1969 Aquatone Print Alfred Kubin Modern Art Mythical Mars Planet Alien XDG2
This 42+ year old Item is rated Near Mint / Very Fine+. Small wrinkle - top right corner. No natural defects. No surface rub. No tears. No water damage. Please note: There is printing on the verso.
- Product Type: Original Aquatone Print; Color
- Grade: Near Mint / Very Fine+
- Dimensions: Approximately 9 x 10.5 inches; 23 x 27 cm
- Authentication: Serial-Numbered Certificate of Authenticity w/ Full Provenance
- Protection: Packaged in a custom archival sleeve with an acid-free black board (great for display, gift-giving, and preservation)
This piece was illustrated by Kubin, Alfred. Artist signature in print - bottom right of image.
Alfred Kubin (1877-1959) was a Bohemian artist hailing from Leitmeritz. While Kubin lacked significant formal art training, his childhood and personal experiences proved to be far more inspirational, and soon he became a revered artist in Germany. At the tender age of ten, Kubin bared witness to his motherÕs death and his fatherÕs overwhelming grief. A year after his motherÕs death, Kubin's father married his widowÕs sister. However, she died not long after due to childbirth complications, which sent KubinÕs father into a deeper canyon of depression and anger. Consequently, his father often took out his rage on Kubin, beating him and prohibiting him from his presence. Later, his father sent him to live with a photography mentor, where Kubin served as an apprentice. Unfortunately, this apprenticeship did not survive long as Kubin began drinking heavily and chasing women who never returned his affections. Slipping into a deep depression himself, Kubin studied an anatomical chart, marked a point on his right temple and took a cheap and rusty gun out to his motherÕs grave to commit suicide. He prayed for guidance, but eventually pulled the trigger. The gun did not fire, and Kubin did not have the heart to try again. Seeking solace, he returned to his childhood home, but was promptly sent back to his mentor, which he referred to as an uncle. However, after previously performing so poorly as an apprentice, Kubin was rejected by his ÒuncleÓ and banished from his home, rendering him completely alone and homeless. Kubin then decided to join the Austrian Army, but was discharged after suffering a debilitating illness, which included loss of consciousness and severe and violent cramp attacks. Spending three months recovering in the military hospital, Kubin witnessed the sick, the dying, and the suicides. He tried to make himself useful during his medical stay by recording patientsÕ case histories, but was eventually discharged from the army when he recovered from his illness. Sometime later, Kubin enrolled at the Munich Art Academy, but failed to achieve much until a peer stumbled across his morbid sketches and encouraged him to exhibit his works. Consequently, Kubin did so with great success, and soon his art was being displayed in various venues, including the Cassirer Gallery in Berlin, the Garvens Gallery in Hanover, the Rudolfinum in Prague, and many more. In 1903, at the age of 25, Kubin finally fell in love and became engaged to a woman named Emmy Bayer, who later developed an illness while visiting Kubin in Munich, and tragically died ten days later. Some time later, after mourning the loss of his fiancŽ, Kubin met a widow named Hedwig Grundler, who he eventually married. Unfortunately, the comfort he found in this love dried up most of his artistic ambitions and visions, and an apathetic Kubin became settled into the quaint country life. Years later, Kubin was afflicted with an intestinal disorder. He abandoned his rural life with his wife and traveled to Bosnia and Dalmatia to cope with the strain and stress of the troubling illness. Shortly after his return, KubinÕs father passed away. Then, his wife contracted an illness, which forced her into a hospital. Alone again, Kubin lost complete artistic desire. In an effort to relieve his recurrent depression, he traveled with a friend to Italy, where he was inspired by the landÕs beauty. Soon, Kubin began to write and illustrate his own novels, which proved very successful. Quite notably, he also illustrated for Edgar Allen Poe and Kafka. Then, in 1945, upon the close of World War II, Kubin, while working on another novel in his home, was bombarded by flying shell fragments, which spared his life, but significantly damaged his home. A few years later, Kubin was, once again, struck by heartache when his wife eventually died after enduring her long-standing illness. Nearly ten years later, Kubin passed away at the old age of 82.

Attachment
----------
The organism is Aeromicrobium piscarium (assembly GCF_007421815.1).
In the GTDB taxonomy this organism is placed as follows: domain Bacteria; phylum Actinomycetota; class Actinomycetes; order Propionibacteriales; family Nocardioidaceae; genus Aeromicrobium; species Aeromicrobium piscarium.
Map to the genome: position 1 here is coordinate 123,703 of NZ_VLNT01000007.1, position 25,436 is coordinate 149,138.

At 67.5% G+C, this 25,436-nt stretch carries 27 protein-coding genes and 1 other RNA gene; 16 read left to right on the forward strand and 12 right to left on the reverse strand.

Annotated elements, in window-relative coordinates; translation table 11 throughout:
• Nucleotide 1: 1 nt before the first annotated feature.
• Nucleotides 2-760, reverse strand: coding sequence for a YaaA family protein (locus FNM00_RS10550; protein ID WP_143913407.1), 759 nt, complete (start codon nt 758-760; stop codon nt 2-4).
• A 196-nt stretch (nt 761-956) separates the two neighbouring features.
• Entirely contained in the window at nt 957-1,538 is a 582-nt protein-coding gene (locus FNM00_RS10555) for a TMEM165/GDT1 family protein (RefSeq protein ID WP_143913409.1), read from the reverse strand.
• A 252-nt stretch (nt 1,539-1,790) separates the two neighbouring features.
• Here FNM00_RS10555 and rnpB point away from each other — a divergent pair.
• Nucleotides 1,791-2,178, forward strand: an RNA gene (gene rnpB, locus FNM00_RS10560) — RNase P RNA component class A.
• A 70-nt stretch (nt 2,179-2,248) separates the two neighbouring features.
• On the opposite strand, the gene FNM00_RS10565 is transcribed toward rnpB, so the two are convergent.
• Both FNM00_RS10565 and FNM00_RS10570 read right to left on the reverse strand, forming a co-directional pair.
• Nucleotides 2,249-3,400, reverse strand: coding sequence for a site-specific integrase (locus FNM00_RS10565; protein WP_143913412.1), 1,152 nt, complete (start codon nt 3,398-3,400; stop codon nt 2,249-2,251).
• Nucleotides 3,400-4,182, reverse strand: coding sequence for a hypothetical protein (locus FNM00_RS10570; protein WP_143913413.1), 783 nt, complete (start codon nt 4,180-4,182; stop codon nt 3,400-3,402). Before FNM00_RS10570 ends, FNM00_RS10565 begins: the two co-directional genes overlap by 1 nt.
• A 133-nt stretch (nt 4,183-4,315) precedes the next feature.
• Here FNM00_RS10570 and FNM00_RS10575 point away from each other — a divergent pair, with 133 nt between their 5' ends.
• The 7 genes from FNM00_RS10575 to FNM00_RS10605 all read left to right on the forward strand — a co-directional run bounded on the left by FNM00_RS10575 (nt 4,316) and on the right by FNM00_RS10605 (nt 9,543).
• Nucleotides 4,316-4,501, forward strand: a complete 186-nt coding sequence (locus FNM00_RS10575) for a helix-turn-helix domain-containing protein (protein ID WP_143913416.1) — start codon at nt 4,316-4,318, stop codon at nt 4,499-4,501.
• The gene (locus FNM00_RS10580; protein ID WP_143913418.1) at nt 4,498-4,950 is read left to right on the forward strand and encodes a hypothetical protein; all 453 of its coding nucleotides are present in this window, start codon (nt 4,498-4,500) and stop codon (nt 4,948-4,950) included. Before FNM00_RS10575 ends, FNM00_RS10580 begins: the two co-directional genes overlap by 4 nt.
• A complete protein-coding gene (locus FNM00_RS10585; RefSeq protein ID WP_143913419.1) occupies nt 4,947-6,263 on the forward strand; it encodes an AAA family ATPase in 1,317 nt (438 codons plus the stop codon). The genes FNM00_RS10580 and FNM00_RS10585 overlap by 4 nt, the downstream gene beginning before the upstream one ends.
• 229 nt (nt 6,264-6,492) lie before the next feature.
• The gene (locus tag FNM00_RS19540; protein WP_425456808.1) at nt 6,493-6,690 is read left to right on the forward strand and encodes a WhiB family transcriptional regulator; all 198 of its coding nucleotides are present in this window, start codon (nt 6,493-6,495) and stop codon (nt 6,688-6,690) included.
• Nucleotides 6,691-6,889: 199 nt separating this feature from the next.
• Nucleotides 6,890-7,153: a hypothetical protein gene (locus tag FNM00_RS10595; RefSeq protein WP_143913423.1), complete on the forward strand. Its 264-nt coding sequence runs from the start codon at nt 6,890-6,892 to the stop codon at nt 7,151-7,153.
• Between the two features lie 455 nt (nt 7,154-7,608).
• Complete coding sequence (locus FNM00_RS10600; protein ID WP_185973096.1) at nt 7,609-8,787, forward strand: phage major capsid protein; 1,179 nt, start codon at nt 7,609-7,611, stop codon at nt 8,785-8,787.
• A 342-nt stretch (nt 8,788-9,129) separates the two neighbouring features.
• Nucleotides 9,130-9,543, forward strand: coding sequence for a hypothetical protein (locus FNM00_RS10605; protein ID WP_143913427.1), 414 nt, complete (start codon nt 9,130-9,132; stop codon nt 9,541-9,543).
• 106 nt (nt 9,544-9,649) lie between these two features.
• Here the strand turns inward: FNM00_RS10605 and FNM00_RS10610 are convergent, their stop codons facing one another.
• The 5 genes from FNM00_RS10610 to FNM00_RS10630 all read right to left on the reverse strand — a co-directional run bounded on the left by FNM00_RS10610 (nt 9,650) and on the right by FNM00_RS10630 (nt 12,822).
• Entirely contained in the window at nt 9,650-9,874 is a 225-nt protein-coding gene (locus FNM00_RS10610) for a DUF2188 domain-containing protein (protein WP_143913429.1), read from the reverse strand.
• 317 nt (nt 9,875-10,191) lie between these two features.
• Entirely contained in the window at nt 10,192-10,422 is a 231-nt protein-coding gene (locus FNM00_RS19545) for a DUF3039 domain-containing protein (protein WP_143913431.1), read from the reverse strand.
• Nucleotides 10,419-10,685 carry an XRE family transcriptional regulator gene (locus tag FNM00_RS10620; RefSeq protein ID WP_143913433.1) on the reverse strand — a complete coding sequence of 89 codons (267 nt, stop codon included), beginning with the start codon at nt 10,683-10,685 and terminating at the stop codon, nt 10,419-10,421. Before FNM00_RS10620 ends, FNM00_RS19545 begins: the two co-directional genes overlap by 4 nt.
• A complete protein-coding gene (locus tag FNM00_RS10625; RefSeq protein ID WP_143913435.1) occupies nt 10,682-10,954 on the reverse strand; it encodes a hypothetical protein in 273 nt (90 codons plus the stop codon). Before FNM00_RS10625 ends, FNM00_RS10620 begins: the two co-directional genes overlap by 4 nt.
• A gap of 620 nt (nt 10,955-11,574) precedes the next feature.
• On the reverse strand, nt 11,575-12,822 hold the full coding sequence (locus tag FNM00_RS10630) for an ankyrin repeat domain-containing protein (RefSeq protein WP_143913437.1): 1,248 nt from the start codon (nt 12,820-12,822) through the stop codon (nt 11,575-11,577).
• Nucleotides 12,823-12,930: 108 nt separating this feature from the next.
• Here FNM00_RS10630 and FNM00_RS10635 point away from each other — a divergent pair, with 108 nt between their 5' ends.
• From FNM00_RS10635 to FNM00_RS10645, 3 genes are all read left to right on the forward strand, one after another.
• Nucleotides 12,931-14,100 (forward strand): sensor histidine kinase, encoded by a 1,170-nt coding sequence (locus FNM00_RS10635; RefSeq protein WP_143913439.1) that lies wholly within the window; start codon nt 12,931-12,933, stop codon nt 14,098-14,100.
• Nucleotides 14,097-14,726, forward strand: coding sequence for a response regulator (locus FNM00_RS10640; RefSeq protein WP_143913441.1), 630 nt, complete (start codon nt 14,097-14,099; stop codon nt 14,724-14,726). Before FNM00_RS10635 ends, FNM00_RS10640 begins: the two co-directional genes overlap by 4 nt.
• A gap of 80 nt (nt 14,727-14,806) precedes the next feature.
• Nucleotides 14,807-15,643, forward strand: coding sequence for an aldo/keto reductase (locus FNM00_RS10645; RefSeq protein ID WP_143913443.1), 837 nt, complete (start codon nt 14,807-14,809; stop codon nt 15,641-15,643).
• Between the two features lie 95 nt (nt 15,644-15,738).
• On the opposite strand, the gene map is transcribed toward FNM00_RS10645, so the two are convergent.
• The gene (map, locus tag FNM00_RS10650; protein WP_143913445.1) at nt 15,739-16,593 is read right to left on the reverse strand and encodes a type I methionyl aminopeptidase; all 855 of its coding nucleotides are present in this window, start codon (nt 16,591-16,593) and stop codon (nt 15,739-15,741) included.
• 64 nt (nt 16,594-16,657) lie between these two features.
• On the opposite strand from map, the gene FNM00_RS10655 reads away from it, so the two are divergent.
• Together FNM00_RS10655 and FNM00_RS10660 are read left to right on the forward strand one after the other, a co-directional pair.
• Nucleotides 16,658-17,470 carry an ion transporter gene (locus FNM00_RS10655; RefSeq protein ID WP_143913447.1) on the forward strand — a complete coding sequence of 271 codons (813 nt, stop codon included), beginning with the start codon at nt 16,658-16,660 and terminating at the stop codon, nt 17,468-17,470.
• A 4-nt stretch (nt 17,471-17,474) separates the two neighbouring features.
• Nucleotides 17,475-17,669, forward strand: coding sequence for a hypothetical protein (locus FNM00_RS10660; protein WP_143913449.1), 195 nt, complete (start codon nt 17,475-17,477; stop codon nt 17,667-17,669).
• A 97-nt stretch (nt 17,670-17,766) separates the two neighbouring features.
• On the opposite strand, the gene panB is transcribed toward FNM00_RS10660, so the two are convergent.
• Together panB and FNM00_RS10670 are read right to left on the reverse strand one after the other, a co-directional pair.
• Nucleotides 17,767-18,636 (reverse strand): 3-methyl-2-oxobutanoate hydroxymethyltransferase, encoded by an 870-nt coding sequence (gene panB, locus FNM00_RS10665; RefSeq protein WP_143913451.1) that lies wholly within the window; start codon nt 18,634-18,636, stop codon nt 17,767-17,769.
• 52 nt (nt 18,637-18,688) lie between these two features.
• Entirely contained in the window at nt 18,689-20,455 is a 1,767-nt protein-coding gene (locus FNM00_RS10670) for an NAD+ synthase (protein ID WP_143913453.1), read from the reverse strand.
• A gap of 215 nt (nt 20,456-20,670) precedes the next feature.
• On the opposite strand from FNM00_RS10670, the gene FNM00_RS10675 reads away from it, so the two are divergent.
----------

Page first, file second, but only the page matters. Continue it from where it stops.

Keywords specific to this image: Contemporary Art, Imagination, Creepy, Weird, Surrealism, Fantasy